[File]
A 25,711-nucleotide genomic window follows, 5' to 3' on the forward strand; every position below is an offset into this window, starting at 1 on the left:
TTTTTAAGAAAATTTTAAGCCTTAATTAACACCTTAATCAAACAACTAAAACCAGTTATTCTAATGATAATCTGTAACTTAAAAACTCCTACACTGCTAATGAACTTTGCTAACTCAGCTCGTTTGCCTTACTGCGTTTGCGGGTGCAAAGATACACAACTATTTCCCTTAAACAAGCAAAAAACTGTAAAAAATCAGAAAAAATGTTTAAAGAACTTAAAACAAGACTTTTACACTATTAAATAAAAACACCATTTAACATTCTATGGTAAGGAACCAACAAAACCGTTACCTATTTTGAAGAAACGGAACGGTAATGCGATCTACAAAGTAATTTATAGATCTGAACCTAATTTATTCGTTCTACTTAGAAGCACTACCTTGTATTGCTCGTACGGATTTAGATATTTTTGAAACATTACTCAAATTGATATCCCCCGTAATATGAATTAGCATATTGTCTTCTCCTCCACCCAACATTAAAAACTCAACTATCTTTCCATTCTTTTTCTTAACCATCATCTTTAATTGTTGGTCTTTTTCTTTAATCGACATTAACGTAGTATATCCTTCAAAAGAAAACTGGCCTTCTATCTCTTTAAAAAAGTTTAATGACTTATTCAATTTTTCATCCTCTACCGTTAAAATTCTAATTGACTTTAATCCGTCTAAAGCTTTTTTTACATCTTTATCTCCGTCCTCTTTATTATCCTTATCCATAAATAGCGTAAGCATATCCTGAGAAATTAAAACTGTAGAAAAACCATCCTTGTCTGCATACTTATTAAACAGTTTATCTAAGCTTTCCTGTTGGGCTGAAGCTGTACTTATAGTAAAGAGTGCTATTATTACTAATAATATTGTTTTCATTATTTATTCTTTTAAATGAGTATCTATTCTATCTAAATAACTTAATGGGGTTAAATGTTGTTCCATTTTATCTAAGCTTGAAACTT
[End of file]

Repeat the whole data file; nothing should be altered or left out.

A 25,711-nucleotide genomic window follows, 5' to 3' on the forward strand; every position below is an offset into this window, starting at 1 on the left:
TTTTTAAGAAAATTTTAAGCCTTAATTAACACCTTAATCAAACAACTAAAACCAGTTATTCTAATGATAATCTGTAACTTAAAAACTCCTACACTGCTAATGAACTTTGCTAACTCAGCTCGTTTGCCTTACTGCGTTTGCGGGTGCAAAGATACACAACTATTTCCCTTAAACAAGCAAAAAACTGTAAAAAATCAGAAAAAATGTTTAAAGAACTTAAAACAAGACTTTTACACTATTAAATAAAAACACCATTTAACATTCTATGGTAAGGAACCAACAAAACCGTTACCTATTTTGAAGAAACGGAACGGTAATGCGATCTACAAAGTAATTTATAGATCTGAACCTAATTTATTCGTTCTACTTAGAAGCACTACCTTGTATTGCTCGTACGGATTTAGATATTTTTGAAACATTACTCAAATTGATATCCCCCGTAATATGAATTAGCATATTGTCTTCTCCTCCACCCAACATTAAAAACTCAACTATCTTTCCATTCTTTTTCTTAACCATCATCTTTAATTGTTGGTCTTTTTCTTTAATCGACATTAACGTAGTATATCCTTCAAAAGAAAACTGGCCTTCTATCTCTTTAAAAAAGTTTAATGACTTATTCAATTTTTCATCCTCTACCGTTAAAATTCTAATTGACTTTAATCCGTCTAAAGCTTTTTTTACATCTTTATCTCCGTCCTCTTTATTATCCTTATCCATAAATAGCGTAAGCATATCCTGAGAAATTAAAACTGTAGAAAAACCATCCTTGTCTGCATACTTATTAAACAGTTTATCTAAGCTTTCCTGTTGGGCTGAAGCTGTACTTATAGTAAAGAGTGCTATTATTACTAATAATATTGTTTTCATTATTTATTCTTTTAAATGAGTATCTATTCTATCTAAATAACTTAATGGGGTTAAATGTTGTTCCATTTTATCTAAGCTTGAAACTT